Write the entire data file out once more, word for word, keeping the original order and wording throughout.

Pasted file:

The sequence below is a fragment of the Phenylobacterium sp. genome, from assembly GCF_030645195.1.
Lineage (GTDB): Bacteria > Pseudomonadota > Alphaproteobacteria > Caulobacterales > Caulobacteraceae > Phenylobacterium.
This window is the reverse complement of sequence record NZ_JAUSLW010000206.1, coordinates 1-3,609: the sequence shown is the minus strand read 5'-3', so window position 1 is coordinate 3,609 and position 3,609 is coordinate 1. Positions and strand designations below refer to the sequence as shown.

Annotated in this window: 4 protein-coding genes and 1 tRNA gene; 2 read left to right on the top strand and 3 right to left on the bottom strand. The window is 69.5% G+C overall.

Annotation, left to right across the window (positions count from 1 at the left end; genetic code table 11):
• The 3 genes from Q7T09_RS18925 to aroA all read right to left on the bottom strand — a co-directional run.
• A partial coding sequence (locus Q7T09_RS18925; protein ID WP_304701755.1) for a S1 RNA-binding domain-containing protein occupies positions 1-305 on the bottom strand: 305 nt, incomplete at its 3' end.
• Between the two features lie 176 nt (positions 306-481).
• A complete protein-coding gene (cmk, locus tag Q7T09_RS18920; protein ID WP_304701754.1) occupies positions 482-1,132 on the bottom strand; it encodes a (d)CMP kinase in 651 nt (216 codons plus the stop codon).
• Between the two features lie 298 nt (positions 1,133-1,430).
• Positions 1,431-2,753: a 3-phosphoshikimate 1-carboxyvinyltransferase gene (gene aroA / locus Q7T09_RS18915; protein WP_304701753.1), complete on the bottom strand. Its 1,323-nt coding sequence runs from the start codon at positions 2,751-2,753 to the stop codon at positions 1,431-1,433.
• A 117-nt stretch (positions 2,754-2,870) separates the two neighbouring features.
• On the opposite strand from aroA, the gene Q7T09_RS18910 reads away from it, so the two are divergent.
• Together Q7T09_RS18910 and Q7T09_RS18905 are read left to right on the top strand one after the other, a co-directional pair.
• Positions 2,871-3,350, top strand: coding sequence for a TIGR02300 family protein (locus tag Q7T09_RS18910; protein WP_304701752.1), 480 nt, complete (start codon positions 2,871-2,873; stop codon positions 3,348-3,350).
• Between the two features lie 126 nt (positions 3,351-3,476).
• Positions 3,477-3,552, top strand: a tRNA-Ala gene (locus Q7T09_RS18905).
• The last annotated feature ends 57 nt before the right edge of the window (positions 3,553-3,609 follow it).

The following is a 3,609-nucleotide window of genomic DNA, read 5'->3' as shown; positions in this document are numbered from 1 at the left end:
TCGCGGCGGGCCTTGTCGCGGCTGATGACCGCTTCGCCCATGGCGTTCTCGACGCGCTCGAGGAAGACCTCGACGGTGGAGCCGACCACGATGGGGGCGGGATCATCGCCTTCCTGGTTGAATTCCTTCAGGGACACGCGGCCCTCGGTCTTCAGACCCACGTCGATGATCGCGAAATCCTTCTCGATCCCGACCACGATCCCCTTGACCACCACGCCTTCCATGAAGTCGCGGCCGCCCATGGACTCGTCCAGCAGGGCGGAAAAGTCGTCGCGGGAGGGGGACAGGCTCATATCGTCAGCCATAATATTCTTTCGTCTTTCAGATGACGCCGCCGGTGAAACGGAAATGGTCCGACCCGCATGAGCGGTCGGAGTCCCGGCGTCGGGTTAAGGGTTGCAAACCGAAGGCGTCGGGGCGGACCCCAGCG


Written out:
The sequence below is a fragment of the Phenylobacterium sp. genome, from assembly GCF_030645195.1.
Lineage (GTDB): Bacteria > Pseudomonadota > Alphaproteobacteria > Caulobacterales > Caulobacteraceae > Phenylobacterium.
This window is the reverse complement of sequence record NZ_JAUSLW010000206.1, coordinates 1-3,609: the sequence shown is the minus strand read 5'-3', so window position 1 is coordinate 3,609 and position 3,609 is coordinate 1. Positions and strand designations below refer to the sequence as shown.

Annotated in this window: 4 protein-coding genes and 1 tRNA gene; 2 read left to right on the top strand and 3 right to left on the bottom strand. The window is 69.5% G+C overall.

Annotation, left to right across the window (positions count from 1 at the left end; genetic code table 11):
• The 3 genes from Q7T09_RS18925 to aroA all read right to left on the bottom strand — a co-directional run.
• A partial coding sequence (locus Q7T09_RS18925; protein ID WP_304701755.1) for a S1 RNA-binding domain-containing protein occupies positions 1-305 on the bottom strand: 305 nt, incomplete at its 3' end.
• Between the two features lie 176 nt (positions 306-481).
• A complete protein-coding gene (cmk, locus tag Q7T09_RS18920; protein ID WP_304701754.1) occupies positions 482-1,132 on the bottom strand; it encodes a (d)CMP kinase in 651 nt (216 codons plus the stop codon).
• Between the two features lie 298 nt (positions 1,133-1,430).
• Positions 1,431-2,753: a 3-phosphoshikimate 1-carboxyvinyltransferase gene (gene aroA / locus Q7T09_RS18915; protein WP_304701753.1), complete on the bottom strand. Its 1,323-nt coding sequence runs from the start codon at positions 2,751-2,753 to the stop codon at positions 1,431-1,433.
• A 117-nt stretch (positions 2,754-2,870) separates the two neighbouring features.
• On the opposite strand from aroA, the gene Q7T09_RS18910 reads away from it, so the two are divergent.
• Together Q7T09_RS18910 and Q7T09_RS18905 are read left to right on the top strand one after the other, a co-directional pair.
• Positions 2,871-3,350, top strand: coding sequence for a TIGR02300 family protein (locus tag Q7T09_RS18910; protein WP_304701752.1), 480 nt, complete (start codon positions 2,871-2,873; stop codon positions 3,348-3,350).
• Between the two features lie 126 nt (positions 3,351-3,476).
• Positions 3,477-3,552, top strand: a tRNA-Ala gene (locus Q7T09_RS18905).
• The last annotated feature ends 57 nt before the right edge of the window (positions 3,553-3,609 follow it).

The following is a 3,609-nucleotide window of genomic DNA, read 5'->3' as shown; positions in this document are numbered from 1 at the left end:
TCGCGGCGGGCCTTGTCGCGGCTGATGACCGCTTCGCCCATGGCGTTCTCGACGCGCTCGAGGAAGACCTCGACGGTGGAGCCGACCACGATGGGGGCGGGATCATCGCCTTCCTGGTTGAATTCCTTCAGGGACACGCGGCCCTCGGTCTTCAGACCCACGTCGATGATCGCGAAATCCTTCTCGATCCCGACCACGATCCCCTTGACCACCACGCCTTCCATGAAGTCGCGGCCGCCCATGGACTCGTCCAGCAGGGCGGAAAAGTCGTCGCGGGAGGGGGACAGGCTCATATCGTCAGCCATAATATTCTTTCGTCTTTCAGATGACGCCGCCGGTGAAACGGAAATGGTCCGACCCGCATGAGCGGTCGGAGTCCCGGCGTCGGGTTAAGGGTTGCAAACCGAAGGCGTCGGGGCGGACCCCAGCG